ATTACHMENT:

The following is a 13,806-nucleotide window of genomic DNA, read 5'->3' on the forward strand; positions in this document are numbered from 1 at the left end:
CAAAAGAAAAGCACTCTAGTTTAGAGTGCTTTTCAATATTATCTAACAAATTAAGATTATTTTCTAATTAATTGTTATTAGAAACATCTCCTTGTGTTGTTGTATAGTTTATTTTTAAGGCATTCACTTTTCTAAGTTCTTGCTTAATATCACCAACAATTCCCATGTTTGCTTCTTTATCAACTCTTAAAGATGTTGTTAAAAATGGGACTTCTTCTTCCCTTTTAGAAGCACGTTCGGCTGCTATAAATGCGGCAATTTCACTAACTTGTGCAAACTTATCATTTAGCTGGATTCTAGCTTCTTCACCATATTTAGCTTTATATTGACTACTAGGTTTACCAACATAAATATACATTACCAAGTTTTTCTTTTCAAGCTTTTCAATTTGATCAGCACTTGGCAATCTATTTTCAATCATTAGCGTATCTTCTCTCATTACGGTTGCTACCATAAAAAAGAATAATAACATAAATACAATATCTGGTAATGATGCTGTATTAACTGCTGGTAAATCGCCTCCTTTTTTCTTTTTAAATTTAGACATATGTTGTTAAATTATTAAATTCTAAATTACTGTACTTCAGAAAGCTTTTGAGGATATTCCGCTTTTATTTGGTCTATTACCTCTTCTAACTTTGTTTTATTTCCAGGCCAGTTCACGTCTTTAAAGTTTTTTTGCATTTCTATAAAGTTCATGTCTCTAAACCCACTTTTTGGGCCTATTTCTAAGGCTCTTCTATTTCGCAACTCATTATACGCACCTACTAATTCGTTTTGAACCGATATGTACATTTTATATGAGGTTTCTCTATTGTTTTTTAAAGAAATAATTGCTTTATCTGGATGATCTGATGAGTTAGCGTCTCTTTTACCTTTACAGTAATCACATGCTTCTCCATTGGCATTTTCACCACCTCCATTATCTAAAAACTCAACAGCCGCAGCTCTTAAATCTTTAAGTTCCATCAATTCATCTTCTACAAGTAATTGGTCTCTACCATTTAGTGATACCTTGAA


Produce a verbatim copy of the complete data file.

The following is a 13,806-nucleotide window of genomic DNA, read 5'->3' on the forward strand; positions in this document are numbered from 1 at the left end:
CAAAAGAAAAGCACTCTAGTTTAGAGTGCTTTTCAATATTATCTAACAAATTAAGATTATTTTCTAATTAATTGTTATTAGAAACATCTCCTTGTGTTGTTGTATAGTTTATTTTTAAGGCATTCACTTTTCTAAGTTCTTGCTTAATATCACCAACAATTCCCATGTTTGCTTCTTTATCAACTCTTAAAGATGTTGTTAAAAATGGGACTTCTTCTTCCCTTTTAGAAGCACGTTCGGCTGCTATAAATGCGGCAATTTCACTAACTTGTGCAAACTTATCATTTAGCTGGATTCTAGCTTCTTCACCATATTTAGCTTTATATTGACTACTAGGTTTACCAACATAAATATACATTACCAAGTTTTTCTTTTCAAGCTTTTCAATTTGATCAGCACTTGGCAATCTATTTTCAATCATTAGCGTATCTTCTCTCATTACGGTTGCTACCATAAAAAAGAATAATAACATAAATACAATATCTGGTAATGATGCTGTATTAACTGCTGGTAAATCGCCTCCTTTTTTCTTTTTAAATTTAGACATATGTTGTTAAATTATTAAATTCTAAATTACTGTACTTCAGAAAGCTTTTGAGGATATTCCGCTTTTATTTGGTCTATTACCTCTTCTAACTTTGTTTTATTTCCAGGCCAGTTCACGTCTTTAAAGTTTTTTTGCATTTCTATAAAGTTCATGTCTCTAAACCCACTTTTTGGGCCTATTTCTAAGGCTCTTCTATTTCGCAACTCATTATACGCACCTACTAATTCGTTTTGAACCGATATGTACATTTTATATGAGGTTTCTCTATTGTTTTTTAAAGAAATAATTGCTTTATCTGGATGATCTGATGAGTTAGCGTCTCTTTTACCTTTACAGTAATCACATGCTTCTCCATTGGCATTTTCACCACCTCCATTATCTAAAAACTCAACAGCCGCAGCTCTTAAATCTTTAAGTTCCATCAATTCATCTTCTACAAGTAATTGGTCTCTACCATTTAGTGATACCTTGAA